Sagacious Himself — brevity in circumlocution: never blague — suffering genius

November 10, 2008

canada gets it right where USA fails – whois data kept private by default for free

Filed under: CIO,DARPA,Gross Politix — Sagacious Himself @ 7:38 pm
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Aside from better maple syrup and hockey sticks, Canada now also does domain WHOIS better than the USA:

http://cira.ca/en/media-room/news/225.html

OTTAWA, Ontario, June 11, 2008 – The Canadian Internet Registration Authority (CIRA) announced today that it has launched a new privacy policy and WHOIS search tool to protect the privacy of dot-ca domain name registrants. The new policy limits public access to personal information except under extraordinary circumstances or through explicit consent of the registrant.

Under the new policy the personal information of individual domain name registrants, including registrant name, home address, phone number and e-mail address, will now be automatically protected as private. Full registration information for corporate domain name holders will continue to be accessible and individual registrants may choose to make their information accessible.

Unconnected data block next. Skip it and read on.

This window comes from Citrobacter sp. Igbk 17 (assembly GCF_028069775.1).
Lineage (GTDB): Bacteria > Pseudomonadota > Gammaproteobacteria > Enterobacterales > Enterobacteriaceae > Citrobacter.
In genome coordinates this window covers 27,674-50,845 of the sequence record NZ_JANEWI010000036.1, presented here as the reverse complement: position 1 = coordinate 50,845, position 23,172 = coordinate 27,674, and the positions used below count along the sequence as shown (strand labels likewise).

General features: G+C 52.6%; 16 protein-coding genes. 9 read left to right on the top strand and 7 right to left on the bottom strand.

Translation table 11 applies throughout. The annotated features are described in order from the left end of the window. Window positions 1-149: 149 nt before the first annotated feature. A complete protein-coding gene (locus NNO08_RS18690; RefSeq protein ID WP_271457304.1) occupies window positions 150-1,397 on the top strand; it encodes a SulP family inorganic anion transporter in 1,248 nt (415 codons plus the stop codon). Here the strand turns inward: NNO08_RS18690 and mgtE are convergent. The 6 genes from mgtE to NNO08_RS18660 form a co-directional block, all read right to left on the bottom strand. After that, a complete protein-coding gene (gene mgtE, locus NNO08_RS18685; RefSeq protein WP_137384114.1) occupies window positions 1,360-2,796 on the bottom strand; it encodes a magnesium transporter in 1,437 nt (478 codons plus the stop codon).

http://cira.ca/en/Whois/whois-backgrounder.html

Amendment to the CIRA Dispute Resolution Policy (CDRP) Rules

  • The new WHOIS Policy may make it more difficult for an individual or organization to prove that a domain was registered by another party in bad faith.

CIRA proposed in the second public consultation to amend the CDRP Rules, making it easier for the complainant to provide proper evidence in order to prove their case. This solution maintains maximum privacy protection while ensuring the effectiveness of the CDRP.

Adopting these rules for all TLDs will not only radically reduce spam, stalking, and fear of freely expressing one’s self, but will put an end to whois-privacy extortion.  Currently GoDaddy whois-privacy plan must be paid indefinately.  Cancelling at any point reveals the hidden information.  There is currently NO procedure to change the underlying whois informaiton PRIOR to cancelling whois-privacy. Fat lot of good that is to the consumer.

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